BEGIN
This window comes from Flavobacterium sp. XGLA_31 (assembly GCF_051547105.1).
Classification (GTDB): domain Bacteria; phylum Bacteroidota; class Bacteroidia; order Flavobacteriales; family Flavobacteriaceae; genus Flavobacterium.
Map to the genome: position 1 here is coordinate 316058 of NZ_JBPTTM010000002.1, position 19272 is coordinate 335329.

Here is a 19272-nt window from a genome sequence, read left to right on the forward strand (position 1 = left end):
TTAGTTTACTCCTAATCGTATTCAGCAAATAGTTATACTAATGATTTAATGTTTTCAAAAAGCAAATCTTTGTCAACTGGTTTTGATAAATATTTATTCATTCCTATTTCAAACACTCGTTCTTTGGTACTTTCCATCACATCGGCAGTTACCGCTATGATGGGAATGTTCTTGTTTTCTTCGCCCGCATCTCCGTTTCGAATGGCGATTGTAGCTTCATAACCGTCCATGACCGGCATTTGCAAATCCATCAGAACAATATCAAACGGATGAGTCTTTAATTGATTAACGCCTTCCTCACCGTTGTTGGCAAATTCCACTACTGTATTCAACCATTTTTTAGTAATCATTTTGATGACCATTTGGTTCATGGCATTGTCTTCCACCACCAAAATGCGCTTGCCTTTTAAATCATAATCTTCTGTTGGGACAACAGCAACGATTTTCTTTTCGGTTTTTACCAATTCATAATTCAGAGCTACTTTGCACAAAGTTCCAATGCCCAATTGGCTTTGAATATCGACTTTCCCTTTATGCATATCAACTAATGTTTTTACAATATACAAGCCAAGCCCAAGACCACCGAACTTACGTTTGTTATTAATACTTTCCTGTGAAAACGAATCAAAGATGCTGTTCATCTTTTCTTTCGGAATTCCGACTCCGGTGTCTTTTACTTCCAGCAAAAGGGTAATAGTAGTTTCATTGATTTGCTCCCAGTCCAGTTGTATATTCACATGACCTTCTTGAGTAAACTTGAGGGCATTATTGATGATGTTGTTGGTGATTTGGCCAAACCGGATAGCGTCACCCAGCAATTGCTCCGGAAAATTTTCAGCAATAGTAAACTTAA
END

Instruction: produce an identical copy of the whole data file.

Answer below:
This window comes from Flavobacterium sp. XGLA_31 (assembly GCF_051547105.1).
Classification (GTDB): domain Bacteria; phylum Bacteroidota; class Bacteroidia; order Flavobacteriales; family Flavobacteriaceae; genus Flavobacterium.
Map to the genome: position 1 here is coordinate 316058 of NZ_JBPTTM010000002.1, position 19272 is coordinate 335329.

Here is a 19272-nt window from a genome sequence, read left to right on the forward strand (position 1 = left end):
TTAGTTTACTCCTAATCGTATTCAGCAAATAGTTATACTAATGATTTAATGTTTTCAAAAAGCAAATCTTTGTCAACTGGTTTTGATAAATATTTATTCATTCCTATTTCAAACACTCGTTCTTTGGTACTTTCCATCACATCGGCAGTTACCGCTATGATGGGAATGTTCTTGTTTTCTTCGCCCGCATCTCCGTTTCGAATGGCGATTGTAGCTTCATAACCGTCCATGACCGGCATTTGCAAATCCATCAGAACAATATCAAACGGATGAGTCTTTAATTGATTAACGCCTTCCTCACCGTTGTTGGCAAATTCCACTACTGTATTCAACCATTTTTTAGTAATCATTTTGATGACCATTTGGTTCATGGCATTGTCTTCCACCACCAAAATGCGCTTGCCTTTTAAATCATAATCTTCTGTTGGGACAACAGCAACGATTTTCTTTTCGGTTTTTACCAATTCATAATTCAGAGCTACTTTGCACAAAGTTCCAATGCCCAATTGGCTTTGAATATCGACTTTCCCTTTATGCATATCAACTAATGTTTTTACAATATACAAGCCAAGCCCAAGACCACCGAACTTACGTTTGTTATTAATACTTTCCTGTGAAAACGAATCAAAGATGCTGTTCATCTTTTCTTTCGGAATTCCGACTCCGGTGTCTTTTACTTCCAGCAAAAGGGTAATAGTAGTTTCATTGATTTGCTCCCAGTCCAGTTGTATATTCACATGACCTTCTTGAGTAAACTTGAGGGCATTATTGATGATGTTGTTGGTGATTTGGCCAAACCGGATAGCGTCACCCAGCAATTGCTCCGGAAAATTTTCAGCAATAGTAAACTTAA